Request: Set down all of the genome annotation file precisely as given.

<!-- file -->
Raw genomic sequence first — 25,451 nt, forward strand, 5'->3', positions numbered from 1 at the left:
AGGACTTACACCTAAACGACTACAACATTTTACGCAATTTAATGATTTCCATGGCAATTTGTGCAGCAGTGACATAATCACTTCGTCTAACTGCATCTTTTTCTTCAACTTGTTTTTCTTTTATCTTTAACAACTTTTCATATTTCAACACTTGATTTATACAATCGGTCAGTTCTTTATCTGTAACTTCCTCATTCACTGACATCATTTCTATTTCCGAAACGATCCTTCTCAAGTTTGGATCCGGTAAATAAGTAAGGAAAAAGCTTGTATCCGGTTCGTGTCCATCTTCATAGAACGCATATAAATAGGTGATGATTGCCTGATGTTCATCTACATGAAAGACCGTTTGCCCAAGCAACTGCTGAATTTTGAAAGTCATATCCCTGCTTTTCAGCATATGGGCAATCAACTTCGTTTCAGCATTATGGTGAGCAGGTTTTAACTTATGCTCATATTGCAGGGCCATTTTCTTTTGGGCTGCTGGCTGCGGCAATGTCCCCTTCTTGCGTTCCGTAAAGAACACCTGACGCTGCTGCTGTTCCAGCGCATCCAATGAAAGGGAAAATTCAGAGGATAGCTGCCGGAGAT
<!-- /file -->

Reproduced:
Raw genomic sequence first — 25,451 nt, forward strand, 5'->3', positions numbered from 1 at the left:
AGGACTTACACCTAAACGACTACAACATTTTACGCAATTTAATGATTTCCATGGCAATTTGTGCAGCAGTGACATAATCACTTCGTCTAACTGCATCTTTTTCTTCAACTTGTTTTTCTTTTATCTTTAACAACTTTTCATATTTCAACACTTGATTTATACAATCGGTCAGTTCTTTATCTGTAACTTCCTCATTCACTGACATCATTTCTATTTCCGAAACGATCCTTCTCAAGTTTGGATCCGGTAAATAAGTAAGGAAAAAGCTTGTATCCGGTTCGTGTCCATCTTCATAGAACGCATATAAATAGGTGATGATTGCCTGATGTTCATCTACATGAAAGACCGTTTGCCCAAGCAACTGCTGAATTTTGAAAGTCATATCCCTGCTTTTCAGCATATGGGCAATCAACTTCGTTTCAGCATTATGGTGAGCAGGTTTTAACTTATGCTCATATTGCAGGGCCATTTTCTTTTGGGCTGCTGGCTGCGGCAATGTCCCCTTCTTGCGTTCCGTAAAGAACACCTGACGCTGCTGCTGTTCCAGCGCATCCAATGAAAGGGAAAATTCAGAGGATAGCTGCCGGAGAT